Dub Nation Gives Final Roar at Oracle Despite Game 6 Loss

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Vonda Johnson (left) is all smiles after the Warriors loss alongside her friend in Oakland on June 13, 2019. The duo met at a Warriors game years ago.  (Audrey Garces/KQED)

Goodbyes are never easy. And the Golden State Warriors losing their final game to the Toronto Raptors Thursday night at Oracle Arena — along with their NBA title — is no exception.

Fans filled the arena on Oakland’s turf one last time to celebrate the occasion, and for those who couldn’t justify the record-breaking ticket prices, Bay Area watch parties spilled into the streets for Game 6.

“I’ve been coming to this stadium right here since the early '80s, and just to be able to experience the history of being here, it’s big, it’s epic,” said J-Diggs, a Bay Area rapper. “I’ll be able to tell my grandkids the Warriors once played in Oakland.”

Golden State has called Oracle Arena home on and off since its opening in 1966, making it the oldest arena in the NBA.

Bay Area rapper J-Diggs said Warriors players have supported his music, and he’s at Oracle Arena to show them support for their final game in Oakland on June 13, 2019. (Audrey Garces/KQED)
Bam Bam the Yorkie rolls in to Oracle Arena in style on June 13, 2019. (Audrey Garces/KQED)

“The Warriors haven't given up," said Beverly Green, while watching the game at The Athletic Club Oakland. "I haven't given up on them and they haven't given up on themselves."

Green and her friend, Cheryl Wade, said the last game at Oracle is heartbreaking and the team's move to San Francisco’s Chase Center won’t draw the same crowd. Wade said she moved to Oakland in 1984 when tickets were cheap enough for her to attend games every season — a far cry from what fans fork out today.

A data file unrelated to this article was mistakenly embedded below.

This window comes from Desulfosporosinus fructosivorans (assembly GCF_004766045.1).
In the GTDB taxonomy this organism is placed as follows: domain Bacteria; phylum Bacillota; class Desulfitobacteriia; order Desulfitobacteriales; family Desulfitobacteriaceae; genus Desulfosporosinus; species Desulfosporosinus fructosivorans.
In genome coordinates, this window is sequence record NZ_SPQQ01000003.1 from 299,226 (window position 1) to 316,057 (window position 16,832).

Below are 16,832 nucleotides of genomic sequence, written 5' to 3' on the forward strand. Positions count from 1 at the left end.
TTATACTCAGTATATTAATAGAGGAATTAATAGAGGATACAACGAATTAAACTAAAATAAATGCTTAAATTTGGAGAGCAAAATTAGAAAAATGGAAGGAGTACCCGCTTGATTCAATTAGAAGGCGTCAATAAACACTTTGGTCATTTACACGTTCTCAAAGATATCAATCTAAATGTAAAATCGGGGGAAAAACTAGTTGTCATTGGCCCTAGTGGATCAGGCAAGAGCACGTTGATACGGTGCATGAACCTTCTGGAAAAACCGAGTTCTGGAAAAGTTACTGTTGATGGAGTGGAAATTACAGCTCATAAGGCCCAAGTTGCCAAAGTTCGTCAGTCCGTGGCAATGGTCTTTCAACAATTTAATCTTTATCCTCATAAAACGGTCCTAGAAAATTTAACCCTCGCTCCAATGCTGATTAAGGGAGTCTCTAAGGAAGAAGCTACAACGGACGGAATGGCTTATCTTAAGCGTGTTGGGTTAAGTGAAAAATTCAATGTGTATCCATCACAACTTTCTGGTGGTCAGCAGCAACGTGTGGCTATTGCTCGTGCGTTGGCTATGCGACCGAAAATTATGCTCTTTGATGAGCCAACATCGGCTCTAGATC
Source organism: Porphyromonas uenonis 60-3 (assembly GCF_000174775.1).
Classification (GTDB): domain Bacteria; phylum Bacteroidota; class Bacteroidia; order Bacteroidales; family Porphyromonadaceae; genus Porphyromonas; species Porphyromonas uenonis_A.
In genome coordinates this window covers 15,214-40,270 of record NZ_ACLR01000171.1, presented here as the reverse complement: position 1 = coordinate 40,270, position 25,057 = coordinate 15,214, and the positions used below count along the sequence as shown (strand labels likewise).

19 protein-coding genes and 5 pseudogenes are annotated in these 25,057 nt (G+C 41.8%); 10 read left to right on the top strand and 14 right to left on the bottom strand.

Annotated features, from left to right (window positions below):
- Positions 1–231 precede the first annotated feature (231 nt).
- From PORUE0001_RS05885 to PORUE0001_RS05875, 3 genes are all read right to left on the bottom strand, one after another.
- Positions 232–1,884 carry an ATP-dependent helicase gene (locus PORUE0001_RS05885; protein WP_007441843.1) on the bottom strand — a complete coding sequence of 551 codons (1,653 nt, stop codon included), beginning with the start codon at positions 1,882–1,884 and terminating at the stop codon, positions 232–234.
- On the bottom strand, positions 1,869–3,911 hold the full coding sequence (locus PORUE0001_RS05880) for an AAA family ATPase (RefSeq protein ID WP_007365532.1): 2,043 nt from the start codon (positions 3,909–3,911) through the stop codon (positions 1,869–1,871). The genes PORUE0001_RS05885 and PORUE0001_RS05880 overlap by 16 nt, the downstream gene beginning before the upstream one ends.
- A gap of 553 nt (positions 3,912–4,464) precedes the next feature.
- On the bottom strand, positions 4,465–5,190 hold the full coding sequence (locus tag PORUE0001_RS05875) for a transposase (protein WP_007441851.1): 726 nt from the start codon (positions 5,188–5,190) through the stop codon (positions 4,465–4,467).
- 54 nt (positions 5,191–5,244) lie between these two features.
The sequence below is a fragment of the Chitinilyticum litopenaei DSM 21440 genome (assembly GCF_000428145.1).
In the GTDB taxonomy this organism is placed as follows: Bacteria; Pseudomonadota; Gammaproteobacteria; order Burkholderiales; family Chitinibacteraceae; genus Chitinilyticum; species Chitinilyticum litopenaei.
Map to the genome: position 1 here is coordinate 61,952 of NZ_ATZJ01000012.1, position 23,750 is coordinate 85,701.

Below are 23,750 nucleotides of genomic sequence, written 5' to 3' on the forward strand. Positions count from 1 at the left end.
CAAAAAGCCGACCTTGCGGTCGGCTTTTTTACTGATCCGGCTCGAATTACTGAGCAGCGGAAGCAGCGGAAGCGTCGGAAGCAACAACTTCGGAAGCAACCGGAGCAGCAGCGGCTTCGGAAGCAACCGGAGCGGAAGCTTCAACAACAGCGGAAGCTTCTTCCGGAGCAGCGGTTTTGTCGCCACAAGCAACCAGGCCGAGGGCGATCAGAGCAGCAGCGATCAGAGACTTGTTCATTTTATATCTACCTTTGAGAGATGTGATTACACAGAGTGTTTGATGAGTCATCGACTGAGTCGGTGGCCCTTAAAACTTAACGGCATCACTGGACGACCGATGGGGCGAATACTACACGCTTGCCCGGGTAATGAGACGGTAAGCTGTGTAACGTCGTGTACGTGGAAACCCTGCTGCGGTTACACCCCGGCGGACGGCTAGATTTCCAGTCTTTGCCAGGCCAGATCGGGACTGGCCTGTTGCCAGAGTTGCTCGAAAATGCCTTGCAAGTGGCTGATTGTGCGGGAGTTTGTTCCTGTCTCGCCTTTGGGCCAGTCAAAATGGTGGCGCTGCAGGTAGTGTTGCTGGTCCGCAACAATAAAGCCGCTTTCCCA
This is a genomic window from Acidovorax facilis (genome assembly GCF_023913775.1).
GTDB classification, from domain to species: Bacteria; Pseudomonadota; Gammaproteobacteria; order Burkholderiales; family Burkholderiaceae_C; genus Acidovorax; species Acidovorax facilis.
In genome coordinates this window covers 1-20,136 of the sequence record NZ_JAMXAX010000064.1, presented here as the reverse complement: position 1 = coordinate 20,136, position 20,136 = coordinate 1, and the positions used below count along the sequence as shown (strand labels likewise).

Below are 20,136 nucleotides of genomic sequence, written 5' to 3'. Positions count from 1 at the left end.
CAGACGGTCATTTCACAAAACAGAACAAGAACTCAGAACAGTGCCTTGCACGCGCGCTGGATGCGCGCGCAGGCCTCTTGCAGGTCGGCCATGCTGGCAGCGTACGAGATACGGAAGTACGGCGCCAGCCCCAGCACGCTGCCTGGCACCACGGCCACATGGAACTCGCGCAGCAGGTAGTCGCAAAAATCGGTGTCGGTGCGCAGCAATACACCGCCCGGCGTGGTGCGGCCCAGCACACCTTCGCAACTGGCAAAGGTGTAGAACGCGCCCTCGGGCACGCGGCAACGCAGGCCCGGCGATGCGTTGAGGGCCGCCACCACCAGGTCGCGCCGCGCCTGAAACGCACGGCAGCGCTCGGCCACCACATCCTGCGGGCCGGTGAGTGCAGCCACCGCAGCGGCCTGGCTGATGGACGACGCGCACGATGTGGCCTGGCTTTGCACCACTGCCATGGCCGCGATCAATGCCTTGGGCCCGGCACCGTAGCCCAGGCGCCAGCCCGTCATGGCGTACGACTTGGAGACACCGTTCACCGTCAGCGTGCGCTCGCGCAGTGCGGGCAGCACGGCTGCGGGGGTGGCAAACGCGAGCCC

"It really is heartbreaking because Oakland is so representative of who they are," Green said. "It's like we're diverse, we're powerful and we're unified."

But the arena’s five-year streak of hosting the finals has come to an end.

During that time, the team took home the championship title in 2015, 2017 and 2018. Warriors fans left the arena disappointed that this year won’t be included on the list of victories, as they narrowly lost 114-110 to the Raptors.

Fans at The Athletic Club Oakland cheer as the Warriors score in Oakland on June 13, 2019. (Audrey Garces/KQED)
Young fans practice their skills before Game 6 outside Oracle Arena on June 13, 2019. (Audrey Garces/KQED)

Some blame the series loss on Kevin Durant rupturing his Achilles tendon in Game 5 after returning from a May 8 calf injury. Others say it was Klay Thompson exiting the court in the third quarter with what turned out to be a torn ACL in his left knee. And some call out Steph Curry’s missed 3-pointer with seconds remaining in the game. Nonetheless, many fans remain hopeful that this won’t be the end of the team’s historic run atop the NBA's Western Conference.

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"They’re saying it’s too hard to maintain because they get tired, they have burnout. But they have smart ownership and they’re gonna keep going,” said David Seaborgy, who rushed to Oracle Arena during the third quarter to celebrate an anticipated win. “I don’t think this dynasty is over."

It may be the end of "Roaracle" Arena, but it's not the end for Dub Nation, as the team will move to the Chase Center in San Francisco’s Mission Bay next season.

“Just the sound of 'WARRIORS' and the unbelievable volume level that this crowd has," said Bobby Colomby, who flew in from Los Angeles. "I’ve never experienced -- I mean I’ve gone to a lot of basketball games -- and I’ve never heard anything like this.”

Even as fans filed out of Oracle Arena in defeat, they echoed the halls chanting “WAAARRIORS" one last time.

Dub Nation drummers hype up fans before the game in Oakland on June 13, 2019. (Audrey Garces/KQED)

Monica Samayoa contributed to this report.